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  1. Wayne Rucker: Reconstructing himself after a difficult life.

    “Service is one of the things that keeps me alive,” says Wayne Rucker.

    Rucker, 28, serves for Habitat for Humanity Philadelphia through the AmeriCorps program. As part of the Pennsylvania affiliate’s Weatherization and Home Repair Program, he helps low-income homeowners with projects ranging from replacing roofs to insulating windows and painting porches.

    Rucker overcame many obstacles in his own life to get here. He was raised mostly by his grandmother, with some time spent in foster care and juvenile institutions. As a teenager, he ran away and began living on the streets.

    “I always was a problem child,” he says. “I was suspended from school about 180 times.”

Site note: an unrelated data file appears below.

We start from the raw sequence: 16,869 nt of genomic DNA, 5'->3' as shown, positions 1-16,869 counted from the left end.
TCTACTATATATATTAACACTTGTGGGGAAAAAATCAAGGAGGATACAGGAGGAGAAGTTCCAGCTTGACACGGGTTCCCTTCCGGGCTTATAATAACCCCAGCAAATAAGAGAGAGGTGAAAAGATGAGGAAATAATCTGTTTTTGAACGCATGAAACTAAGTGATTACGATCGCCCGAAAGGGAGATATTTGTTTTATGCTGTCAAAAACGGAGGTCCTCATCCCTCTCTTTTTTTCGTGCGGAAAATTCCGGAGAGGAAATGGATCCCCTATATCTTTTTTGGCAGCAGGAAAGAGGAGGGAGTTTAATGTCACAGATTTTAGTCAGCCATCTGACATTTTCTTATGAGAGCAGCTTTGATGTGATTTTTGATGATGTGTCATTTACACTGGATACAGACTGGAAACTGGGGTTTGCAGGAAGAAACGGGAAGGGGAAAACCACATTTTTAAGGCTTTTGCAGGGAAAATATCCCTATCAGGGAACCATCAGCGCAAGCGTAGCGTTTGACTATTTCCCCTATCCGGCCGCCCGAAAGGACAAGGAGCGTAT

Between the ages of 18 and 21, Rucker was arrested several times on drug charges and other offenses. At 22, he was sentenced to five years in prison on weapons charges.

    When he got out of prison in 2013, he vowed not to fall back into his old ways.

    “I knew I wanted to be something better,” he says.

    AmeriCorps, in partnership with EducationWorks and the Philadelphia Youth Network, had just launched a new initiative in Philadelphia called PowerCorpsPHL, combining environmental stewardship with intensive job placement support for young adults in need of direction.

    Rucker was in the first PowerCorps class, which planted trees, revitalized green spaces and served on watershed preservation. He says he connected with nature in a way he never had before.

    “It helps me get a greater perspective on life,” he says.

    When Rucker finished his PowerCorps class, he went straight into the AmeriCorps program with Habitat for Humanity.

    “When I came home from prison, I did a lot of reconstruction on myself, to get rid of the old me,” he says. “It takes a whole lot of energy and drive and determination to reconstruct yourself as a new person. But that’s what I did.”

    Through serving others, he found himself.


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